This company prides itself not only on being family owned, but also on producing almost everything it sells at its own facility. That includes injection molding, blow molding, rotational molding, rotational foam molding, screw machining, thread rolling, drilling, tapping, tooling, punch pressing, assembling, vacuum-forming, packaging, advertising, marketing, and TV production.

In the beginning, Dewey had to build machinery to construct the products he envisioned, because none existed at that time. Later, Du-Bro saw the benefits of having everything done at its facility. The most important advantage is the level of quality control the company has over its products, and it can develop, test, and modify products quickly. This system also provides the flexibility to tailor production runs to match market requirements.

When interviewing Jim Broberg and Brian Bychowski, head of marketing and advertising, for this article, I had the opportunity to share stories about my Du-Bro product experience from my beginnings in the hobby in the 1970s until now. I can’t remember the first item I made use of, but I know which ones I use most often now.

The Broberg family at the iHobby Expo in Rosemont IL (L-R): Jim Broberg, Kathy (Broberg) Weiland, Terry Weiland, Dewey Broberg, Chris Weiland, Mary Lou Broberg, Gayle (Broberg) Lundgren.

I was eager to find out what Du-Bro’s best-selling product is. The answer might not surprise you; it’s the E/Z Connector, which is used to join pushrods and cables. I have purchased probably 40 sets for my aircraft through the years.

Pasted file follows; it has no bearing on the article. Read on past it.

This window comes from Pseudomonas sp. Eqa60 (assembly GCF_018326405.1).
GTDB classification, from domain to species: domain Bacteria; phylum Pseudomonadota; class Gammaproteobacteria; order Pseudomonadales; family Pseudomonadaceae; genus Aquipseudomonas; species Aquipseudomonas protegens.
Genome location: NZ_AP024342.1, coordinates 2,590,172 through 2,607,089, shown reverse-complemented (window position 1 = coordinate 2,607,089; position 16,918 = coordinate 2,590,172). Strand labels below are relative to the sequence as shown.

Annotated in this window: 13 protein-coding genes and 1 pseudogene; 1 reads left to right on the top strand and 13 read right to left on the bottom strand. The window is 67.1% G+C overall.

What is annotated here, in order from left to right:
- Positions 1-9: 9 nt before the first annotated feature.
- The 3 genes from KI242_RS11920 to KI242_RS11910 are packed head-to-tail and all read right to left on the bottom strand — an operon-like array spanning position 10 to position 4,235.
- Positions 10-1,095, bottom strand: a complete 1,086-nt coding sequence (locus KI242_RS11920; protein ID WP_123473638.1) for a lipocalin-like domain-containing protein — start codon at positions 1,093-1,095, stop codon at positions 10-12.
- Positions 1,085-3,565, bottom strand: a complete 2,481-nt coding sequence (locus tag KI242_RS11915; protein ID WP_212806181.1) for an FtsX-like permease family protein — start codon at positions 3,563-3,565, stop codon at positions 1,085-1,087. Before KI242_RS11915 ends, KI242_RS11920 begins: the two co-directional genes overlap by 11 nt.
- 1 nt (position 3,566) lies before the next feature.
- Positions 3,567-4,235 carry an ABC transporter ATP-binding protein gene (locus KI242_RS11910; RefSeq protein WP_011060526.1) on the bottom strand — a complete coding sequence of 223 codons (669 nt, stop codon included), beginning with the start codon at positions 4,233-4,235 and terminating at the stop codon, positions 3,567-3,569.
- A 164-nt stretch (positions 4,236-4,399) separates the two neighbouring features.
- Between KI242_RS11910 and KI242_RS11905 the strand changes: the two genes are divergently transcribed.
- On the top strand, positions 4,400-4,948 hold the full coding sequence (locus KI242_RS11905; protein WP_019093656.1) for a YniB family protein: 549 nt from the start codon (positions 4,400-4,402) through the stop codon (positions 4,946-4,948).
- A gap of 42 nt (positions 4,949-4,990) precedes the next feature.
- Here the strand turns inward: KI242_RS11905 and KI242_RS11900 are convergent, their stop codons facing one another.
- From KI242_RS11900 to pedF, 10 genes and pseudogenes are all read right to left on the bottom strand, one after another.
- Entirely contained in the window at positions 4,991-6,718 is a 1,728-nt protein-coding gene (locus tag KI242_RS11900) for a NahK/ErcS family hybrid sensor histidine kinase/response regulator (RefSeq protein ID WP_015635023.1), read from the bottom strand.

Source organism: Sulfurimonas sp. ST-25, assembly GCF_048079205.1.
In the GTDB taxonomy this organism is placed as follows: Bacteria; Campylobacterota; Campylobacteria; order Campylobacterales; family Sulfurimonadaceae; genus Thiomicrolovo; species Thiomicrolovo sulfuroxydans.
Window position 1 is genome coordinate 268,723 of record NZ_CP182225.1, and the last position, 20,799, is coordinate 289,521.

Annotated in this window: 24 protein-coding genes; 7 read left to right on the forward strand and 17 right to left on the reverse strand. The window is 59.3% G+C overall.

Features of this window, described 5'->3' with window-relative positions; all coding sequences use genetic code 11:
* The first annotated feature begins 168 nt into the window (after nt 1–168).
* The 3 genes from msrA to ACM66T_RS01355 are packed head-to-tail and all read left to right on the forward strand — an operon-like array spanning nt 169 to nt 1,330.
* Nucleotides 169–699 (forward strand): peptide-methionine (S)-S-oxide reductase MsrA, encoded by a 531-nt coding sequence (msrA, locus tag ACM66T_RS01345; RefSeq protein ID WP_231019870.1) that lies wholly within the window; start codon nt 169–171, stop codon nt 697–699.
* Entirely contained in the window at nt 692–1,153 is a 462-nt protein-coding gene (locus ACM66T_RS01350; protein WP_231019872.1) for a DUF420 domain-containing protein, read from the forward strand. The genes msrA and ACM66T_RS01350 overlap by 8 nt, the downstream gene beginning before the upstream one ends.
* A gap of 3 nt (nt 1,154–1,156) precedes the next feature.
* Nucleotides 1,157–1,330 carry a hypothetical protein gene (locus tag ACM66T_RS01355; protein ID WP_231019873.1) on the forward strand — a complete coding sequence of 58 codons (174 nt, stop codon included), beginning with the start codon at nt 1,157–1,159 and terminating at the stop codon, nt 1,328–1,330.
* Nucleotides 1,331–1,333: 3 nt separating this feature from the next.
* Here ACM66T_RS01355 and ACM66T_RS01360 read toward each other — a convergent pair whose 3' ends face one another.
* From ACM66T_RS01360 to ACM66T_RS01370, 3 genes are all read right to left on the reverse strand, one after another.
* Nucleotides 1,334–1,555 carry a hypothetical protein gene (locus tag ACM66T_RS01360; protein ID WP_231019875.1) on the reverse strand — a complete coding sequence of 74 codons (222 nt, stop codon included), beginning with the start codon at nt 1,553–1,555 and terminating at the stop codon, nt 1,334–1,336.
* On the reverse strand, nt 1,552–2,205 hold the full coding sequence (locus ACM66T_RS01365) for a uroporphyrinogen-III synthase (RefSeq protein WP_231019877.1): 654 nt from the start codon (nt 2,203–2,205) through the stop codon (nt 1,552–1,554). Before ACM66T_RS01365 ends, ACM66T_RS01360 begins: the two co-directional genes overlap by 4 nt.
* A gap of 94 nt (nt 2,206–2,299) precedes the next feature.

With such a large number of offerings, you might wonder where Du-Bro gets its product ideas. Staff members cull new concepts from several sources, including modelers, the company’s research-anddevelopment department, and improvements they see possible to make on current offerings.

Although the hobby segment is the largest part of the business, Du-Bro’s goods are used in several industries and in products that are outside that realm. It supplies items used by NASA (National Aeronautics and Space Administration), in musical instruments, in movies, in TV, and in the military.

Du-Bro’s half century of commerce is a testament to the vision of Dewey Broberg, his family, and the employees.

Transitioning from a person selling one product from a storeroom to a corporation that employs 40 people and sells 1,200 products that are made in its 40,000-square-foot facility is quite an achievement.

Congratulations, Du-Bro!

—Jay Smith


Nice tour. I have a fair bit of Dubro items, and really wish you would consider doing some metric sized items as many kits are now coming from overseas, and everything is metric, (and alot easier to think metric, too!)


Holá Edgardo. Creemos Du-Bro tiene un catalogo, pero deberías contacto el empresia via correo electronico mendiente su sitio web saber con seguridad. Tega un buen diá! Perdon mi traddución, por favor.


I agree with " DSA's " statements. We need more metric sizes and items in metric sizes. The metric measurement system is quite easy and why it can't be adopted more is simply incomprehensible. I've heard that an effort for adoption of the metric system in the U.S. was attempted sometime in the 1970's but it still didn't catch on. Canada uses it and so does much of the world.